The Fed: Defending the Indefensible

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In defending
the Federal Reserve against what CNBC
to be “an unprecedented level of attacks,”
former Fed governor Frederic Mishkin said it was because of the
Fed’s inability to “articulate a clear message regarding
its trillion-dollar monetary policies”:

policy is never easy. You’re always the whipping boy. The
question [now] is the degree. Now you’re getting whipped
with a little bit harder lash than usual. But you’ve got
to make the tough calls….

The Fed can
recover from this. It’s not over yet. But, boy, they’ve
got a lot of digging [to do to get] out of the hole [they’re
in] right now.

Although the
credibility of the Fed has been questioned for years in some quarters,
the first major crack in the wall took place in May, 2009, when
Elizabeth Coleman, inspector general of the Federal Reserve, was
directly and repeatedly questioned about the Fed’s actions
by Rep. Alan Grayson (D-Fla.). Coleman’s inability to articulate
any kind of explanation to Grayson’s persistent probing has
been viewed more
than a million times
on YouTube and ended with Grayson’s
acid conclusion: “I am shocked to find out that nobody at the
Federal Reserve is keeping track of anything!”

As reported
by the Daily Bell at
the time
, “There is no substantive, regularized way for
the Fed to recover from the battering [it took and] is taking in
hearings, in blogs, and on YouTube every day … the confrontation
between Grayson and Coleman will come to be seen (in our humble
opinion) as a watershed moment.”

The Daily
Bell rejoiced that “there comes a time when the power of
the leaders begins to be questioned by the masses of the led.”
And that time is now.

The gathering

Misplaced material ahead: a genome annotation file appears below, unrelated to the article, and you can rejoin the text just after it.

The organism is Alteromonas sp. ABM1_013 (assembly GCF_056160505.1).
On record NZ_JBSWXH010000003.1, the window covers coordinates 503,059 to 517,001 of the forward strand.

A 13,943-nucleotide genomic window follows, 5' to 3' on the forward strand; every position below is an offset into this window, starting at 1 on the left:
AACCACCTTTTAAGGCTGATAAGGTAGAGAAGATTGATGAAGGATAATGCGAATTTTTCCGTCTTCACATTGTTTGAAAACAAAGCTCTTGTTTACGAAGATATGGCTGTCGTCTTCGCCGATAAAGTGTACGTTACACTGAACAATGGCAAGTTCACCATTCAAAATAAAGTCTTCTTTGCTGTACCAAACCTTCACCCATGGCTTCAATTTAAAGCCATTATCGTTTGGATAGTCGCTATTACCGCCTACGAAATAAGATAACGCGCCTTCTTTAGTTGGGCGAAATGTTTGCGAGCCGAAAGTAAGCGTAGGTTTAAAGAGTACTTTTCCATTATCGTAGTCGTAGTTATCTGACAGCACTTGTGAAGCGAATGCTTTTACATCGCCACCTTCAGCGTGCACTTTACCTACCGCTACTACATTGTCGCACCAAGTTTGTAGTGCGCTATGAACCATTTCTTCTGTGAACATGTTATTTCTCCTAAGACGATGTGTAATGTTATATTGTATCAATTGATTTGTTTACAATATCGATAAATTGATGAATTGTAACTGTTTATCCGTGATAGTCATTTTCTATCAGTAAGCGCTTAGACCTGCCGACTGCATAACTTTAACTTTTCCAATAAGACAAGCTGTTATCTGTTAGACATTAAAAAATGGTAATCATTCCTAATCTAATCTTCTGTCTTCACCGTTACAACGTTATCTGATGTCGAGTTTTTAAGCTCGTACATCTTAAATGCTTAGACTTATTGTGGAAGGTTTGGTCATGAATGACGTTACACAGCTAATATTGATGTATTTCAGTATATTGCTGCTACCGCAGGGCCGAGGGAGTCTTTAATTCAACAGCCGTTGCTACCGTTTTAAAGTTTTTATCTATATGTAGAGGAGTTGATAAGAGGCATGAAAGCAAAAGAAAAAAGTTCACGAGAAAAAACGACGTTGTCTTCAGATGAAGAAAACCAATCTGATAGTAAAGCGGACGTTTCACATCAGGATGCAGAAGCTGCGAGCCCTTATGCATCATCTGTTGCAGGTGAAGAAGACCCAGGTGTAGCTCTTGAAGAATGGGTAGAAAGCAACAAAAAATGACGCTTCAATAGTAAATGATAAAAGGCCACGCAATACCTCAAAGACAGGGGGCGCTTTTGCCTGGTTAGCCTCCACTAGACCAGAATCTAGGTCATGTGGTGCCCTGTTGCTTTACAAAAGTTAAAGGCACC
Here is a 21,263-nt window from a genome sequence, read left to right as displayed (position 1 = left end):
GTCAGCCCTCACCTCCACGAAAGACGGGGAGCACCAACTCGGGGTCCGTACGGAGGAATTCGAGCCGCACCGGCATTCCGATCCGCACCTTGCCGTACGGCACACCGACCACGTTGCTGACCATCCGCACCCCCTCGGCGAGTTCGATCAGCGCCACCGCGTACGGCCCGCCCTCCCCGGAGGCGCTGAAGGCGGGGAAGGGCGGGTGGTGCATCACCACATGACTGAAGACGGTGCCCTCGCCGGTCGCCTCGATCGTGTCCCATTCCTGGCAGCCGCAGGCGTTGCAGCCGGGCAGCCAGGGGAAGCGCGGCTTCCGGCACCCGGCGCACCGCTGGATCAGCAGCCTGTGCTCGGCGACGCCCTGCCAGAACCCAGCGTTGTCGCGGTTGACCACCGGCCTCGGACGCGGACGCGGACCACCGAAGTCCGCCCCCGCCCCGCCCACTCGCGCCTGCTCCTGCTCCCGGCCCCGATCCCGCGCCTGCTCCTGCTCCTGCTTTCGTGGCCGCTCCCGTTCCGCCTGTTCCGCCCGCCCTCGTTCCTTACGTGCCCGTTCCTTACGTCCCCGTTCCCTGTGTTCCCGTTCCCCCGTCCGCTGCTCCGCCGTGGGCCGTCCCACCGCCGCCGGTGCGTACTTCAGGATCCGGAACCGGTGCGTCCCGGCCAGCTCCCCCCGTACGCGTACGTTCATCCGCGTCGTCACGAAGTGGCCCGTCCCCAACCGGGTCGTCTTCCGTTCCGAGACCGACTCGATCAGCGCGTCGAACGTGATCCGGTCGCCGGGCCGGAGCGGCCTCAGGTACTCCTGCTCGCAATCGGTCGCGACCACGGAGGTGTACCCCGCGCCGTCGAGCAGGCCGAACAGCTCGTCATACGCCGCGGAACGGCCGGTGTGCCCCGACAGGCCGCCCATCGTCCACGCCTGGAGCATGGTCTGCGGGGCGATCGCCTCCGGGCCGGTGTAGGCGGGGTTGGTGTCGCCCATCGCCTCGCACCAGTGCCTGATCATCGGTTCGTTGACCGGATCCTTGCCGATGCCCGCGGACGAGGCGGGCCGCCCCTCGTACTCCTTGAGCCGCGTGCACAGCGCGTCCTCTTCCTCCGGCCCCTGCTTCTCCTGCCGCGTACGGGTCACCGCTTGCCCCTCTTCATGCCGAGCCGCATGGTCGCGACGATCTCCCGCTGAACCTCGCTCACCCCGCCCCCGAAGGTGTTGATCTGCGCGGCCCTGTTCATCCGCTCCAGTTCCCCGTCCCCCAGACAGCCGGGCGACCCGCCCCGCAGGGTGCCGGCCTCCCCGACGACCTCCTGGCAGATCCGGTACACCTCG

momentum of Rep. Ron Paul’s (R-Texas) bill to audit the Fed,
which garnered more than 300 supporters in a Democratic-controlled
House was temporarily sidetracked courtesy of Rep. Barney Frank
(D-Mass.), but is certain to be raised after the first of the year
when Paul assumes chairmanship of the House’s Domestic Monetary
Policy and Technology subcommittee.
Paul said that that committee in the past just dithered and concerned
itself primarily with collectible coins and such but never had the
fortitude to push the Fed for more disclosure. Even that initial
ripple in the waters of discontent resulted in the “Open Letter
to Congress and the Executive Branch,” signed by a host of
Keynesian economists and other supporters of the Fed, defending
the Fed and declaring that “the independence of U.S. monetary
policy is at risk,” and that the Fed was the “foundation
of U.S. economic stability.” This letter was apparently published
in good faith and with a straight face.

And just a
year ago Time magazine named current Fed chairman Ben Bernanke
as u201CMan of the Yearu201D with a long-winded congratulatory piece about
the chairman's response to the challenges of the Great Recession.
The article failed to mention, of course, that the prime cause of
the Great Recession was the same cause of the Great Depression –
expansion of the money supply by the Fed – and also failed to mention
that Bernanke, for all of his touted knowledge about the failings
of the Fed during the 1930s, failed to see the Great Recession coming.
In summarizing that article, Charles Scaliger said,
u201CThe most that can be said of the Federal Reserve … is that it has
presided … over the orderly debasement of the U.S. dollar and the
gradual destruction of the U.S. economy.u201D

the rest of the article

27, 2010

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